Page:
It’s old, it creaks, and it leans hard to the right side of the property. So, why should you keep grandma’s house? The short answer: The value is in the land. Land is not an infinite thing. The planet is mostly water, and no more land mass is being created. Quite the contrary, it is projected that some land mass will be underwater due to global warming in a few short years. This makes land a valuable asset that can start generational wealth and a path to the American dream.
According to the Federal Reserve, the biggest transfer of wealth is happening now as the Baby Boom generation die and pass on their assets. Generational wealth is any asset passed down from generation to generation and in the case of Grandma’s house, has equity which can be leveraged to finance family business ventures and improve overall financial hygiene.
Compass Realtor, Sunny Jones said determining whether to sell or keep an elder’s home should be faced with one question in mind? How will the decision impact the next generation’s financial outlook? “If you plan to sell Grandma’s house and blow through all the money on clothes, cars, living it up, you might want to rethink your options. If your plan is to pay off debt and invest that money in other income-generating vehicles that work for your lifestyle, selling may be the best option,” Jones notes. “Let’s say for example you will buy an apartment building to build a larger portfolio and larger returns. This can be a smart strategy to accelerate the wealth building process for your family.”
The COVID-19 pandemic has reemphasized the need of generational wealth. Access to these assets were the lifeline for most after losing their jobs or receiving a pay cut.
Emily Moss and her colleagues at Brookings found that though wealth accumulates with age, the persistence of wealth gaps at every stage of the life cycle of African American further reflects disparities in the intergenerational transfer of wealth via inheritances. In addition to selling family properties – they were often done so at a loss, due to devaluing Black-owned property.
“Majority-black neighborhoods hold $609 billion in owner-occupied housing assets,” Brookings research concluded in 2018, and “in the average U.S. metropolitan area, homes in neighborhoods where the share of the population is 50 percent Black are valued at roughly half the price as homes in neighborhoods with no Black residents.”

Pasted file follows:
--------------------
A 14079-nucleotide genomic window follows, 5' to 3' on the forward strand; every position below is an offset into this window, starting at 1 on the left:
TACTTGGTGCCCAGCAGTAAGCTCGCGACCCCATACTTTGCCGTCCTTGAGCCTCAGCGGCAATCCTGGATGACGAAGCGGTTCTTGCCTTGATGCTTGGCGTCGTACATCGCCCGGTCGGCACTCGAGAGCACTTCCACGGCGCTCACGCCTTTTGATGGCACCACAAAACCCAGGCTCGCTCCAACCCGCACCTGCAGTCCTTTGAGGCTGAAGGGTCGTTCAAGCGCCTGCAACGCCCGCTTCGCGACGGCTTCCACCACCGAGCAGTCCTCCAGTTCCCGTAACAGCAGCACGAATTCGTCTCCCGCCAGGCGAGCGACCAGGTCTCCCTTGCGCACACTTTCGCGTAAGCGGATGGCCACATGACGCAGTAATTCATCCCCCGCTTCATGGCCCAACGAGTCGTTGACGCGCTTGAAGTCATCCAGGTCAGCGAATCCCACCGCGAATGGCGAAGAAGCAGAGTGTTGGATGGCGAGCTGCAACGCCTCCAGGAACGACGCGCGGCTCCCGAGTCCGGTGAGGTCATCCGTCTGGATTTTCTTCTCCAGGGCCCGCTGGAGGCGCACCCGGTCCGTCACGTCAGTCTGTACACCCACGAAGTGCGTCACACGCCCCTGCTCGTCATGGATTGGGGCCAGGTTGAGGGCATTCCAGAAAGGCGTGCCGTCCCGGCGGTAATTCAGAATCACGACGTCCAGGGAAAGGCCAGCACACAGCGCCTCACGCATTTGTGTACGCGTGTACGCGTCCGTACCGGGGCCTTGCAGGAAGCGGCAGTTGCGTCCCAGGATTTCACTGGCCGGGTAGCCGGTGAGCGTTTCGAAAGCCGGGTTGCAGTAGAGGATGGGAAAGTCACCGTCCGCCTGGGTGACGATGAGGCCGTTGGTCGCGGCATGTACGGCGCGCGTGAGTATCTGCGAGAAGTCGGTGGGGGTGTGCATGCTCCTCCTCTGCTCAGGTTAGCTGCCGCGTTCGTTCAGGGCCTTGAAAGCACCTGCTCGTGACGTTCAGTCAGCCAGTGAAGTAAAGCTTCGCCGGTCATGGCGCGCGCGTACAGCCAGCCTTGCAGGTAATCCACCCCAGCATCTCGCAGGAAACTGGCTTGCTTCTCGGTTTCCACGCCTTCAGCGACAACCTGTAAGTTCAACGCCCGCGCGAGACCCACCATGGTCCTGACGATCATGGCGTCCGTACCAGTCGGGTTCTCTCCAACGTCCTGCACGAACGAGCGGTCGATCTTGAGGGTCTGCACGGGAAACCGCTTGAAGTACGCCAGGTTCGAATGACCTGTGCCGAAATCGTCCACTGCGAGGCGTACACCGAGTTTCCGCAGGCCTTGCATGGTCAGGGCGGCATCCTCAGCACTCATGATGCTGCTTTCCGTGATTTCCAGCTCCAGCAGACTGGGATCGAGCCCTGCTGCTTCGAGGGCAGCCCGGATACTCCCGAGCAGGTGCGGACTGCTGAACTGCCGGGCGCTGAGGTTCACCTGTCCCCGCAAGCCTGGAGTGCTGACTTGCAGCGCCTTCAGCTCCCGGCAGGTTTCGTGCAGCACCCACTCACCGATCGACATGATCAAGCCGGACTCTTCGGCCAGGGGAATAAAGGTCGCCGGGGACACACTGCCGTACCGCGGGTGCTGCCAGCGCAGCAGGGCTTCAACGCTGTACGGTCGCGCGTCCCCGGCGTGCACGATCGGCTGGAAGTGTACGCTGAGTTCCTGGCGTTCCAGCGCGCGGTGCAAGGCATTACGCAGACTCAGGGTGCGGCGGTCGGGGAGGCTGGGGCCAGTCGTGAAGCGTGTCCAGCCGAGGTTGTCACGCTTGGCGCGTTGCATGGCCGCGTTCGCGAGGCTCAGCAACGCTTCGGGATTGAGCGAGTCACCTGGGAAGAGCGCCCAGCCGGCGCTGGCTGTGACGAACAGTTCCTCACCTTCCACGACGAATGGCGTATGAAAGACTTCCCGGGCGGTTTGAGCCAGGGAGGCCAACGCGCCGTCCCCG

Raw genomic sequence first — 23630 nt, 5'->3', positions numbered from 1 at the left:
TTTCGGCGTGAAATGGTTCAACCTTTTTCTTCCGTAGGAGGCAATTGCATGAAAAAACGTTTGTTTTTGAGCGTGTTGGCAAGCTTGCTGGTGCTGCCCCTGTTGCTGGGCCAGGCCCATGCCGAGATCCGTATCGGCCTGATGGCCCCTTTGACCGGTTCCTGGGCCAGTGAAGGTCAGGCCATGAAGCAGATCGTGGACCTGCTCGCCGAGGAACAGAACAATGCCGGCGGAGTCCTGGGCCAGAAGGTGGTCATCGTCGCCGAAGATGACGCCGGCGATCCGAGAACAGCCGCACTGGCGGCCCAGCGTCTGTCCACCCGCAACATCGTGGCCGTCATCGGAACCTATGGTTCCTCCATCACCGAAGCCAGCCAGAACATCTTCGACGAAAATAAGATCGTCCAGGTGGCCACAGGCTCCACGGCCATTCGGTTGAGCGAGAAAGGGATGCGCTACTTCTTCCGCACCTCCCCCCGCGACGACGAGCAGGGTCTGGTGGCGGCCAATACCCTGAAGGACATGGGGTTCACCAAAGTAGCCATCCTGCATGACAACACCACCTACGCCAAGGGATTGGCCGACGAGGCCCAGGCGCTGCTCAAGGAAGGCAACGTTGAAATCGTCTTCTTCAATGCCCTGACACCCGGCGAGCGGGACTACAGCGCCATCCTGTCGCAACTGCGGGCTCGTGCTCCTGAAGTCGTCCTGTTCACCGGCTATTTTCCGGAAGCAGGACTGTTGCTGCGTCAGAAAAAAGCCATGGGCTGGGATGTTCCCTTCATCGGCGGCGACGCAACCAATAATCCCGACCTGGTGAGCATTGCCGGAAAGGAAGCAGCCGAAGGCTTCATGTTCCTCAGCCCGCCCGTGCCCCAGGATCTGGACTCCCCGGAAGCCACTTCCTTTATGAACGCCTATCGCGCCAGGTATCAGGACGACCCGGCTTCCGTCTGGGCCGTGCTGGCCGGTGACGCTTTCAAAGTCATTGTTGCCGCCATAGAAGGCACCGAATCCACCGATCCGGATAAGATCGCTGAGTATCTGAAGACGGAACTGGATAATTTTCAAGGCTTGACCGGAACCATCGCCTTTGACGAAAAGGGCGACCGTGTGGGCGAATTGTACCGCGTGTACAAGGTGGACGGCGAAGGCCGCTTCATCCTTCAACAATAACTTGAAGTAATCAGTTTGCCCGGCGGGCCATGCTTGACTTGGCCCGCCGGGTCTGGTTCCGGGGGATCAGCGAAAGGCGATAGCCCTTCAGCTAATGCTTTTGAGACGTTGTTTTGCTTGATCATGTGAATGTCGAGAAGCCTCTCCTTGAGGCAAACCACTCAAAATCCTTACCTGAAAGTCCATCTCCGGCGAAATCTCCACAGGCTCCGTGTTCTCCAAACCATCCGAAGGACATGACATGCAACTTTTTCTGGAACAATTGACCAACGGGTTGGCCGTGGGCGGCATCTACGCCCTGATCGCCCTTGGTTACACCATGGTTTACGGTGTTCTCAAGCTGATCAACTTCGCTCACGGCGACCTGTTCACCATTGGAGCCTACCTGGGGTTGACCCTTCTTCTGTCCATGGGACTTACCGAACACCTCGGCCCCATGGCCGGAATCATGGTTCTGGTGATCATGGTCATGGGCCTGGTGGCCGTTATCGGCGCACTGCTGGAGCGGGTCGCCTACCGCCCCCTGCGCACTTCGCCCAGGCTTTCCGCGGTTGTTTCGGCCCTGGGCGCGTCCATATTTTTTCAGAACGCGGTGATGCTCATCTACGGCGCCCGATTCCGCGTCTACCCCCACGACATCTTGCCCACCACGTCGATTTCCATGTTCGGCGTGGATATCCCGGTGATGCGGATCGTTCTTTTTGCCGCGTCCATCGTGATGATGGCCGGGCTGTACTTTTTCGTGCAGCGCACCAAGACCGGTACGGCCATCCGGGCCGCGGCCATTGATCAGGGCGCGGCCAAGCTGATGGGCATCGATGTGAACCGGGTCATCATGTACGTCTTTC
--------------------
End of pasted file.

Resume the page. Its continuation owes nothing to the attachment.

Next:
The more involved answer to the question of whether or not to keep Grandma’s house: Invest in your history, if possible and work to renovate and maintain ownership. Historian Saul Dorsey said that because gaining access to property and maintaining family homes proved particularly difficult for Black families, undiscovered histories can be found in the bricks and mortar of Grandma’s home.
“We were born and died in our family homes, and many of those houses were built by the Black males of the family and community. These homes survived racial hostilities, banking discrimination, and city rezoning, in some instances,” Dorsey said. “We owe it to our forefathers and foremothers to hold fast to their properties.”
Dorsey and Moss suggest finding funds to modernize family homes, especially if they are located in historical districts. In many instances, local historical societies will assist in maintaining these structures. Applying for grants (money provided for a specific purpose, like adding solar panels), is also a good way to add equity to the home and keep it viable.
Finally, build on Grandma’s legacy through budgeting efforts, saving, and investing. Ensure future generations do not lose the wealth by preparing the successors to maintain it. Provide Black youth with an education not only in a trade or profession (plumbing or electrical work) that can ensure the upkeep of the home, but also in the economics of homeownership. Lastly, have your final affairs in order. Much generational wealth is lost due to fees associated with probate court. Create a will or trust and protect your family’s future.